Kenya drives sustainable transport agenda

Kenya drives sustainable transport agenda

BigPixel Photo/ Often noted for its chaotic, traffic-clogged streets, downtown Nairobi is the scene of several pioneering experiments in electrified public transport. Starting in February, Nairobi-based electric vehicle (EV) and finance company BasiGo will pilot-test two electric buses with public transport providers, offering a model for how Kenya can move towards an electrified and sustainable transport future.

The e-mobility startup, which launched in November last year, plans to bring over 1,000 electric buses with 25 and 36 seat capacities to Kenya for purchase by bus operators over the next five years.

The buses are being sourced from BYD Auto, the largest manufacturer of electric buses globally, and although the pilot buses were imported fully-built, the eventual goal is for BasiGo buses to be locally assembled.

“We have partnered with two different public service vehicle operators in Nairobi for our pilot programme,” says Jit Bhattacharya, CEO and co-founder of BasiGo.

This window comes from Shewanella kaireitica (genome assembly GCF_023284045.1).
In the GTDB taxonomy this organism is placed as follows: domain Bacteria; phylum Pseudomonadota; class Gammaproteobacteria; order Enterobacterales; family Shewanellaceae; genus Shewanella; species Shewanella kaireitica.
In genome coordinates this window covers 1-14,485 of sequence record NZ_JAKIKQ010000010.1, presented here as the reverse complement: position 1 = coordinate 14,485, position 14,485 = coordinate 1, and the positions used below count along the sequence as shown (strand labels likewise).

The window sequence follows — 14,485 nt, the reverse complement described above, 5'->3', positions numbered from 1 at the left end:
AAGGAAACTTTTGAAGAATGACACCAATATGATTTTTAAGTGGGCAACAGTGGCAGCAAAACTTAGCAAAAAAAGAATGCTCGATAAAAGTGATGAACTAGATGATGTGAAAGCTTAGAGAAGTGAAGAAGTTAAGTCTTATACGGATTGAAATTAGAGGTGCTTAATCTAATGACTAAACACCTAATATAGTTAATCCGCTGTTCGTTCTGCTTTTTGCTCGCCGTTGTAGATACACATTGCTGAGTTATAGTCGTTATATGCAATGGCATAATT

“Following our pilot, we will offer electric buses to all owners, savings and credit co-operatives and companies currently operating city buses in Kenya. Up until now, diesel buses have been the only technology option for bus operators in Nairobi. We want to help all PSV operators realise the economic and reliability benefits of electric buses.”

BasiGo has so far raised around $1m in pre-seed funding, which it will deploy to prove the viability of the electric bus model.

“In parallel to the launch of our pilot, we will also take reservations for our first electric bus sales exclusively for operators in Nairobi. These buses will be delivered to customers by the end of the year,” Bhattacharya adds. Unclogging Africa’s cities

Ian Lewis • 8 min. read Greater affordability

BasiGo says bus owners can purchase an electric bus for the same upfront cost as an equivalent size diesel bus. They also intend to improve affordability through a financing model that allows operators to pay for the battery and charging separately through a “pay-as-you-go” financing arrangement.

“Bus owners will then pay BasiGo a ‘pay-as-you-drive’ subscription based on the kilometres driven each day. This subscription covers all charging and maintenance at BasiGo depots as well as a lease of the e-bus battery,” says Bhattacharya.

The buses are designed to drive 250km on a single charge to allow them to operate all day without having to recharge. Operators will return the e-bus to a BasiGo-owned and operated charging depot every night where they will also receive maintenance.The company says it chose […]

Stay in the Know!

Sign up for the latest news and information on African Companies and Economy.

By signing up, you agree to receive MoneyInAfrica offers, promotions and other commercial messages. You may unsubscribe at any time.

Leave a Reply